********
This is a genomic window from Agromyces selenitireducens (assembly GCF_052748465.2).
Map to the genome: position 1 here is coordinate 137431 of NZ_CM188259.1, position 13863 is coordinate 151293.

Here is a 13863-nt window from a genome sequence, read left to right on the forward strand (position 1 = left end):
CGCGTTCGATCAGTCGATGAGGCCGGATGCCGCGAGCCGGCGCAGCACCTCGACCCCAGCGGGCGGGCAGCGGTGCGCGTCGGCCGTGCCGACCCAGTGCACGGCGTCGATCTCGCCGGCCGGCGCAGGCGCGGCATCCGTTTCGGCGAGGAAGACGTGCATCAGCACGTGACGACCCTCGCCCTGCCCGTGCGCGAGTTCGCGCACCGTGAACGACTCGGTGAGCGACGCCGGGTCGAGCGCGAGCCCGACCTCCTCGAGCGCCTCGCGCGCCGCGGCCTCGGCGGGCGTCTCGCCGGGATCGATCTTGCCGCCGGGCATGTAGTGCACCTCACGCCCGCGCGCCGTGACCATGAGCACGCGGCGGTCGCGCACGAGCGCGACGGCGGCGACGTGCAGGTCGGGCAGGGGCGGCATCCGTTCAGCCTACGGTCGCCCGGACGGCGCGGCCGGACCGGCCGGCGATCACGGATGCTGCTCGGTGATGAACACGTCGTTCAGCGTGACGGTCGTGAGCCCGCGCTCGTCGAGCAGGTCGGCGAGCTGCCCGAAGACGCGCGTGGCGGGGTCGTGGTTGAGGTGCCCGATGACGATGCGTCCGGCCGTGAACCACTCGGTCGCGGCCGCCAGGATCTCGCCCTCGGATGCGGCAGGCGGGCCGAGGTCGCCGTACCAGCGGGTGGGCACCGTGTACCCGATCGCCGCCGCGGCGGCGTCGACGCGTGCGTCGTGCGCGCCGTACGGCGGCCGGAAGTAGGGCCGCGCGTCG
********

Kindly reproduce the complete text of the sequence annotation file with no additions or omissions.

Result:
This is a genomic window from Agromyces selenitireducens (assembly GCF_052748465.2).
Map to the genome: position 1 here is coordinate 137431 of NZ_CM188259.1, position 13863 is coordinate 151293.

Here is a 13863-nt window from a genome sequence, read left to right on the forward strand (position 1 = left end):
CGCGTTCGATCAGTCGATGAGGCCGGATGCCGCGAGCCGGCGCAGCACCTCGACCCCAGCGGGCGGGCAGCGGTGCGCGTCGGCCGTGCCGACCCAGTGCACGGCGTCGATCTCGCCGGCCGGCGCAGGCGCGGCATCCGTTTCGGCGAGGAAGACGTGCATCAGCACGTGACGACCCTCGCCCTGCCCGTGCGCGAGTTCGCGCACCGTGAACGACTCGGTGAGCGACGCCGGGTCGAGCGCGAGCCCGACCTCCTCGAGCGCCTCGCGCGCCGCGGCCTCGGCGGGCGTCTCGCCGGGATCGATCTTGCCGCCGGGCATGTAGTGCACCTCACGCCCGCGCGCCGTGACCATGAGCACGCGGCGGTCGCGCACGAGCGCGACGGCGGCGACGTGCAGGTCGGGCAGGGGCGGCATCCGTTCAGCCTACGGTCGCCCGGACGGCGCGGCCGGACCGGCCGGCGATCACGGATGCTGCTCGGTGATGAACACGTCGTTCAGCGTGACGGTCGTGAGCCCGCGCTCGTCGAGCAGGTCGGCGAGCTGCCCGAAGACGCGCGTGGCGGGGTCGTGGTTGAGGTGCCCGATGACGATGCGTCCGGCCGTGAACCACTCGGTCGCGGCCGCCAGGATCTCGCCCTCGGATGCGGCAGGCGGGCCGAGGTCGCCGTACCAGCGGGTGGGCACCGTGTACCCGATCGCCGCCGCGGCGGCGTCGACGCGTGCGTCGTGCGCGCCGTACGGCGGCCGGAAGTAGGGCCGCGCGTCG